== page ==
A learning disability or developmental delay.
Certain physiological disorders, especially those that affect muscles and tendons.

Learning to walk step by step

There’s no point in forcing a baby to try walking. They will walk when they are mentally and physically ready.

Baby holds on to furniture to stand. His buttocks point back and his legs are bowed. Most children have bowed legs when they learn to walk. This is temporary and will return to normal within a year. The baby is able to sit up while standing. Starts to walk with trunk (upper body) leaning against a piece of furniture (around 9 months)

First steps: with or without shoes?

Walking barefoot allows the small foot muscles to work. This develops the child’s stability, balance, coordination and muscle strength. Walking barefoot also allows them to discover the feeling of the ground under their feet. It is therefore not necessary to have a baby wear shoes inside the house when learning to walk. Also, since ankle boots would not provide more support than low-top shoes, there is no need to buy booties. For more information on baby shoes, see What shoes to choose for baby?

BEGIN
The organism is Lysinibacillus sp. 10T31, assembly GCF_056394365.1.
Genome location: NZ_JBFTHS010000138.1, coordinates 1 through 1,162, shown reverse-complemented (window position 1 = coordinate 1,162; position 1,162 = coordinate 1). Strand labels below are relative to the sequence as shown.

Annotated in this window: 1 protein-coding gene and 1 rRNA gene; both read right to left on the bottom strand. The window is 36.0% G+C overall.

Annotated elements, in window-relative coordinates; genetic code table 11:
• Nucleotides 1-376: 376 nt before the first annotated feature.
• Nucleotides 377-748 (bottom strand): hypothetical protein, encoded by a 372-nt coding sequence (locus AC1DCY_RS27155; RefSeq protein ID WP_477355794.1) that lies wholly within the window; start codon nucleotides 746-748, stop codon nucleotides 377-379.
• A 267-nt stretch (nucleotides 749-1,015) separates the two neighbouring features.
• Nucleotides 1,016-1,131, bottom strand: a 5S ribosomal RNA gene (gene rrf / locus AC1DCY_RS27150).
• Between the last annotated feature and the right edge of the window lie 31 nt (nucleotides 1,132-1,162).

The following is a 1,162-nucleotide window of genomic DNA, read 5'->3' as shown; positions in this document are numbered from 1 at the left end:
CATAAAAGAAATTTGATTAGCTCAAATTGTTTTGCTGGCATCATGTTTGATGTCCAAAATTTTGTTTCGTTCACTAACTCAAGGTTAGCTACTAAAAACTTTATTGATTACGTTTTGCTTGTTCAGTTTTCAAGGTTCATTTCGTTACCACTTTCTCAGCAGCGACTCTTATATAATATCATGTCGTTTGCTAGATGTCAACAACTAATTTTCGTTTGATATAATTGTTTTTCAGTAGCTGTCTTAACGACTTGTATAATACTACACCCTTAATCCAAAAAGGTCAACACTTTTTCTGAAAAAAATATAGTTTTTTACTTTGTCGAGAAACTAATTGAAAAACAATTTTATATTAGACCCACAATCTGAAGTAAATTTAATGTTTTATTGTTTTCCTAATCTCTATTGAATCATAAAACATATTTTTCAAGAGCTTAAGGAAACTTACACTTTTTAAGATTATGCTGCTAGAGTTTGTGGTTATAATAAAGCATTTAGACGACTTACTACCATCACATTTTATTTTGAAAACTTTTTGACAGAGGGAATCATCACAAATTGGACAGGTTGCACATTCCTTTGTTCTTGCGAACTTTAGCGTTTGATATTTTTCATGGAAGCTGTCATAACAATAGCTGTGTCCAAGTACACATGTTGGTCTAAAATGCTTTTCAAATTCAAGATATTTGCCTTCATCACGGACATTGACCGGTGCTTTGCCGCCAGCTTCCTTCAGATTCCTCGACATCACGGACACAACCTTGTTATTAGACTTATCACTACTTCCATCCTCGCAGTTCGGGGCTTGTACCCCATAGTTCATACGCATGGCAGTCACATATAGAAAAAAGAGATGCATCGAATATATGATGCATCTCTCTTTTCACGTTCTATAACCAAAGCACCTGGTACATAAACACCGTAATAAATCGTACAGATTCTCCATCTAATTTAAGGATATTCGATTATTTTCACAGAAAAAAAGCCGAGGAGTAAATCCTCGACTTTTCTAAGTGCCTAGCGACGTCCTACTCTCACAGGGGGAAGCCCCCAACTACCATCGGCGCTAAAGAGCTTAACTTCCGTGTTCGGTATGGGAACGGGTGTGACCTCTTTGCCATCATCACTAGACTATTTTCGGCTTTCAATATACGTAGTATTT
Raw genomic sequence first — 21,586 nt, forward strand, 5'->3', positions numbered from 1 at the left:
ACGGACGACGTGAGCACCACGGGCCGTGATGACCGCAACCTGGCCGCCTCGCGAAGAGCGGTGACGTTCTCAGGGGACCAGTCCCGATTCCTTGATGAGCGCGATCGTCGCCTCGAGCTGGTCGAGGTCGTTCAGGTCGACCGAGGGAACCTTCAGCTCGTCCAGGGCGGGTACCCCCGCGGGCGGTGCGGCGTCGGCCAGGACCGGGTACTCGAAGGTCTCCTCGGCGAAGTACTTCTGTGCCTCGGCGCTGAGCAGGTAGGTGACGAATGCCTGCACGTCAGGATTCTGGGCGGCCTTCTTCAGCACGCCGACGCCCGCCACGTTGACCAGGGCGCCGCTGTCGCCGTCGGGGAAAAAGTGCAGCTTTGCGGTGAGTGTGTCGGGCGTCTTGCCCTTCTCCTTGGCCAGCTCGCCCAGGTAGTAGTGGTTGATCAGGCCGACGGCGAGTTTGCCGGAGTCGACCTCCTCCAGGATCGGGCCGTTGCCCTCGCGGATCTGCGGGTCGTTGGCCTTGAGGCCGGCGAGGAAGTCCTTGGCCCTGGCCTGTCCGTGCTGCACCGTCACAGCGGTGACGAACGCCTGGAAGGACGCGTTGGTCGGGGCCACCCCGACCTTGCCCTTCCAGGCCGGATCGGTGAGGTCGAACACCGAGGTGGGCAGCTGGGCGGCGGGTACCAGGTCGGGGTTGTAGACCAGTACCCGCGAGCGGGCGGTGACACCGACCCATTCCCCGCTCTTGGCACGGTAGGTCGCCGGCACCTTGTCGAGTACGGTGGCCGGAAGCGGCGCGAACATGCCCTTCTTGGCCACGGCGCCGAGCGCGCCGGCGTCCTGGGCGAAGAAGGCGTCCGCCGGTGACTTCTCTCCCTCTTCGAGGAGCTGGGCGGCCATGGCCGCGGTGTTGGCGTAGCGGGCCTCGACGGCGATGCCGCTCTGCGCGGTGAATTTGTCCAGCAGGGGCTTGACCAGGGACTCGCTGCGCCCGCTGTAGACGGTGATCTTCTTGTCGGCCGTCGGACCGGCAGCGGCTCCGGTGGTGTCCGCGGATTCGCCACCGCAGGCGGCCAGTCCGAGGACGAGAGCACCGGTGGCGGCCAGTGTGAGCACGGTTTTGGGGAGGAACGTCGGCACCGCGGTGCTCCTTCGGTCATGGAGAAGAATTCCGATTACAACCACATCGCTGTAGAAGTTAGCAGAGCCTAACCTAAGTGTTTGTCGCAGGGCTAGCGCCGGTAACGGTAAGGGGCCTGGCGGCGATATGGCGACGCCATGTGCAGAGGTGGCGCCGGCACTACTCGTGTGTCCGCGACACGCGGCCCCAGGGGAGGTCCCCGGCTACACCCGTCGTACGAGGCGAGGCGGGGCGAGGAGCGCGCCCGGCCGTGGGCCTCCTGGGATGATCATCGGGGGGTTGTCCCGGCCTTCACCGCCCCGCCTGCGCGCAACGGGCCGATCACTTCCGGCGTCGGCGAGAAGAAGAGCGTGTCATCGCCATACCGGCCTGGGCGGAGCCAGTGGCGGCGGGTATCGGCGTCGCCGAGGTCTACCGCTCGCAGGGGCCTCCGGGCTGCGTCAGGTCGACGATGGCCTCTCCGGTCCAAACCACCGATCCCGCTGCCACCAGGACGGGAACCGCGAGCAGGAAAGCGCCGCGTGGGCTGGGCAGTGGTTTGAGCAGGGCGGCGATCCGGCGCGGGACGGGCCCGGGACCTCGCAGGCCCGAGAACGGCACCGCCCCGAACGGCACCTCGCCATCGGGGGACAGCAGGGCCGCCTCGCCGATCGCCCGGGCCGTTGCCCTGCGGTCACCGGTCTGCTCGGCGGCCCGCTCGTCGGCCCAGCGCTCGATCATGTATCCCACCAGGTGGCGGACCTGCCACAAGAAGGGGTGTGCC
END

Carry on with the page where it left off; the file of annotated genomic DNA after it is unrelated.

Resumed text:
He begins to walk sideways, always leaning on the furniture. He uses his hands to keep his balance and slides his feet on the floor one after the other. This forces him to make decisions, such as where to put his hand next to keep moving. He also has to assess his size in relation to the objects around him. If he can’t see anything to support himself, he will switch to crawling to keep moving (around 10 to 11 months).

He lifts his foot instead of sliding it along the floor. For a few seconds, he manages to balance on one leg. He also manages to hold himself using one hand. His free hand allows him to grab his next hold. Take this opportunity to reach out to him and enjoy walking alongside him (around 11 to 12 months).

Don’t hesitate to do activities with him to stimulate walking. Many children are able to take a few steps when held with one or two hands or when pushing a toy, with or without wheels. However, if the toy rolls too fast, the child may be afraid and prefer an object without wheels, such as a laundry basket turned upside down or a closed cardboard box. Caution! Walkers have been banned in Canada since 2004, as they have caused many accidents.
When your baby is ready to walk on his own, stand a few steps away from him to encourage him to walk towards you.

Your baby is able to stand without support. This frees up both hands, giving him many new opportunities. For example, he can pick up toys and objects from low tables or lower shelves. It’s time to reassess safety in your home. Some children are able to walk on their own, while others only need to hold one of their parent’s fingers to walk (around 12 months).